When my husband and I moved to North Nashville, we’d often sleep on the floor of our home for fear of being shot in a drive-by shooting. Back then, every. single. day. was a struggle to hold onto hope. Thankfully, a small group of neighbors banded together to organize neighborhood cleanup days, community bike rides and celebrations of our community. Slowly, things began to improve: the city began investing in infrastructure (after decades of neglect), shootings decreased and we gained a sliver of peace. 

But just as our community began to exhale, something strange happened. We began getting texts, phone calls, visits and letters asking us to sell our homes. This week, PBS is airing the Independent Lens documentary A Reckoning in Boston. It chronicles the inextricable link between: 

  • violence
  • the failure of public education
  • the displacement of legacy residents
  • and the rise of luxury living in the face of poverty

It was soul crushing to see the parallels between Boston and North Nashville. 
As I think about the ten story mixed-use luxury apartment building Stolz Real Estate Partners has planned along Rosa Parks, I’m overwhelmed with sadness. It is out of scale and scope with our existing historic buildings, and it will advance the erasure of Black people and Black history in North Nashville. But you’ve retained the former executive director of the Planning Department as your legal counsel, and it appears our local councilman has mounted a public relations campaign in support of the project. As a community, we are outmatched and outspent.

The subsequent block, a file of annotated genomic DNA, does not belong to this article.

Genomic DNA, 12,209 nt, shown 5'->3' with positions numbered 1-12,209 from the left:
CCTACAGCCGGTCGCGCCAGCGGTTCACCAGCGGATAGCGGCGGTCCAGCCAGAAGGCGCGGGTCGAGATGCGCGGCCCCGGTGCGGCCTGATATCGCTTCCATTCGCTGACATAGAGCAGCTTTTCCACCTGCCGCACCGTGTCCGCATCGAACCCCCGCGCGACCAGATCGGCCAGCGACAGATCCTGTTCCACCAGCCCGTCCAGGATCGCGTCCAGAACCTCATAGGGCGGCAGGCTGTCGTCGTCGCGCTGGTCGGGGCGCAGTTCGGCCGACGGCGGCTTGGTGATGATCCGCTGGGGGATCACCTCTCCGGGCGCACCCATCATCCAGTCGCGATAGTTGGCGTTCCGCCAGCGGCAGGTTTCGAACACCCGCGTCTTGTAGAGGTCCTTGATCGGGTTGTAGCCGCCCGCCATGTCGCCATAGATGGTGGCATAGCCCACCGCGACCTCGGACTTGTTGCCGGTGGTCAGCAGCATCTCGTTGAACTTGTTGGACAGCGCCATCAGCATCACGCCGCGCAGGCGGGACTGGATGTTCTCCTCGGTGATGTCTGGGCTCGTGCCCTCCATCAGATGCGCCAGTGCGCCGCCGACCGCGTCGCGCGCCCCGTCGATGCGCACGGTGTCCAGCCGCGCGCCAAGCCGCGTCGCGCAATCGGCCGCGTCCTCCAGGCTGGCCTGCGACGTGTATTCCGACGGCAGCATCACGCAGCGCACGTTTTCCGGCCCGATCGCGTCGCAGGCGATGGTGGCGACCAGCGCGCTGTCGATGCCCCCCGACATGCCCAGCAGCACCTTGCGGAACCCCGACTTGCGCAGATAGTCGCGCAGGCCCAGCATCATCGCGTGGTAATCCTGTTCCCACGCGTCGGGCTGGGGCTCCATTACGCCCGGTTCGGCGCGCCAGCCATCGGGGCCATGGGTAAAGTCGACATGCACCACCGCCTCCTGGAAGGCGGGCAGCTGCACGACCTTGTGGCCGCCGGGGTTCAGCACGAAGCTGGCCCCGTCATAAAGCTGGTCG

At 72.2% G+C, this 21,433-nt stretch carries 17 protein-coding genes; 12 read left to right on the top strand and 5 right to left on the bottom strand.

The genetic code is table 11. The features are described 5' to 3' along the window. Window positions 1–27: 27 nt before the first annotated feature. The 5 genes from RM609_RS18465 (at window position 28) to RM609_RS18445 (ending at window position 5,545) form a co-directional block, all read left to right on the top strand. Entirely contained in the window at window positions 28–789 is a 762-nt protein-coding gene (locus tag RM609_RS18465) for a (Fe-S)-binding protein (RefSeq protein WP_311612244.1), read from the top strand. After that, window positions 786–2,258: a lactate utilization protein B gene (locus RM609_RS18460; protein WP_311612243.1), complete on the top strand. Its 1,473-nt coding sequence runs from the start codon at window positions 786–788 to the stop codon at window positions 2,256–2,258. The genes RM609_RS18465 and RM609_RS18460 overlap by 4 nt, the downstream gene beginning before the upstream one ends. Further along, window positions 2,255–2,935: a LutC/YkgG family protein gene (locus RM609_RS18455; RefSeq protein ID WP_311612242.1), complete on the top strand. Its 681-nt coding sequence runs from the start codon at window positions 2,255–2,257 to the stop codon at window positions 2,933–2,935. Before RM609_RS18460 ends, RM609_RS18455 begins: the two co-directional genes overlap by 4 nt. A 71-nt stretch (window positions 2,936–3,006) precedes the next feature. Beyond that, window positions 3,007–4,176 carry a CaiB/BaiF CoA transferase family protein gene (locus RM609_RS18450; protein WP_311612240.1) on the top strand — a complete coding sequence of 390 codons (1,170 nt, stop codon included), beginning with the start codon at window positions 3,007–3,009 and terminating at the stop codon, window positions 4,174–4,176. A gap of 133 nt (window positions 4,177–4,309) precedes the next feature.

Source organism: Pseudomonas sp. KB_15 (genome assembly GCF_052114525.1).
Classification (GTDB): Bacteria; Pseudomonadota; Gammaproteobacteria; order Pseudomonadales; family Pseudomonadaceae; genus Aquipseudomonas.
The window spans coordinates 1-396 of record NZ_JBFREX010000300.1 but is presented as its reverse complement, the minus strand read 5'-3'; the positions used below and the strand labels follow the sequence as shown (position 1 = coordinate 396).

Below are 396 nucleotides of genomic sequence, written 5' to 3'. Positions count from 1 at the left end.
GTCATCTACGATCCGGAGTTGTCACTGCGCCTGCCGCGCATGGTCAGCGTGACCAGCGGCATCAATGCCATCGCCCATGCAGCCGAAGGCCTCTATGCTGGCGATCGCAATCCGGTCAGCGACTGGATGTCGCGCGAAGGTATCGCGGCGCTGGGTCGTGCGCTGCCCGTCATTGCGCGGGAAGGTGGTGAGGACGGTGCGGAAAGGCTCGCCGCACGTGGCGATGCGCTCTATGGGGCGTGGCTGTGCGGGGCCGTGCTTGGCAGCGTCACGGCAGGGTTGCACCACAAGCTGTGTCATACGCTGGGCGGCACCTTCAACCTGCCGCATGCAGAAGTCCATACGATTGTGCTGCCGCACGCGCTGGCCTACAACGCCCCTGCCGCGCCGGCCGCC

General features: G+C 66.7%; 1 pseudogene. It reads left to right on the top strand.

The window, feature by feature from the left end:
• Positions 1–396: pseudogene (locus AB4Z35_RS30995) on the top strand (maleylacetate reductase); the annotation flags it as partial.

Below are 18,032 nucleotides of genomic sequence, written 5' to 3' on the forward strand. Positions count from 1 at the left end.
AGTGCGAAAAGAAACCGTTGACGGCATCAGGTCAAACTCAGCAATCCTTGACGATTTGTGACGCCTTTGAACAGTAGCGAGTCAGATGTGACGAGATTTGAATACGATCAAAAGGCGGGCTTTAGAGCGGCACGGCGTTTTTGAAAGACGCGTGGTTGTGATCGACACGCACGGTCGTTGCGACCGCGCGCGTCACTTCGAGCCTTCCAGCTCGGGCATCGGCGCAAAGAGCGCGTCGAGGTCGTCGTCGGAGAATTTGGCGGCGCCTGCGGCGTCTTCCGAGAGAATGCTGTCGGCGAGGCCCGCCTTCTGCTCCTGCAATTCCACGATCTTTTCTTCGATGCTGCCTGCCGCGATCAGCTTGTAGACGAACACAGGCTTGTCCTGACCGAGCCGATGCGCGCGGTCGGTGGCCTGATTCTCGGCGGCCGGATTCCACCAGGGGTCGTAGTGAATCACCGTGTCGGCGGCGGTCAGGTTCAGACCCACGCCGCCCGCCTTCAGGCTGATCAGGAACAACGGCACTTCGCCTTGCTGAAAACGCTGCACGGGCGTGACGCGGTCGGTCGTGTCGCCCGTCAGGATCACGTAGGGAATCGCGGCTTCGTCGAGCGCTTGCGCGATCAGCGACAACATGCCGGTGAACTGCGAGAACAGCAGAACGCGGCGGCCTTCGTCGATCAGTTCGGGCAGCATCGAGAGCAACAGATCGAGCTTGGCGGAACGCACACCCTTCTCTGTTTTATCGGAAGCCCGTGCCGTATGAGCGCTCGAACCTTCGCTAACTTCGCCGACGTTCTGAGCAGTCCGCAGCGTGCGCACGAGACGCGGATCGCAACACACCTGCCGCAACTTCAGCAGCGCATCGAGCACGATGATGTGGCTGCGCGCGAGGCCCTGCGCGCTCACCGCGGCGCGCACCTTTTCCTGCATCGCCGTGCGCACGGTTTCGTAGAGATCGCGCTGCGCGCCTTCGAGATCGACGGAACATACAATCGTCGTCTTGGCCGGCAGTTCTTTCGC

So, I am writing with the hope that I can appeal to your humanity. The site you plan to build on, 801 Monroe Street, is just across the street from Mr. Kwame Lillard’s former office. As a youth, he tried to integrate Nashville city pools. Rather than allow Black people to swim, the City of Nashville closed the pools. The site you plan to build on is along the route where thousands of Black Nashvillians marched silently in protest to the bombing of Z. Alexander Looby’s home. In 2020, numerous U.S. companies made commitments to move toward equity and justice. I don’t know if Stoltz made such commitments. But I thought you’d like to know that your proposal will irrevocably reshape the built environment of North Nashville and further alienate legacy residents.The Planning Commission is scheduled to hold a public hearing and make a decision on your proposal (2021DTC-027-001) Thursday, February 10th at 4pm.  I am asking that you withdraw your proposal to build a ten-story luxury apartment building in the middle of two historic North Nashville neighborhoods. 
M. Simone Boyd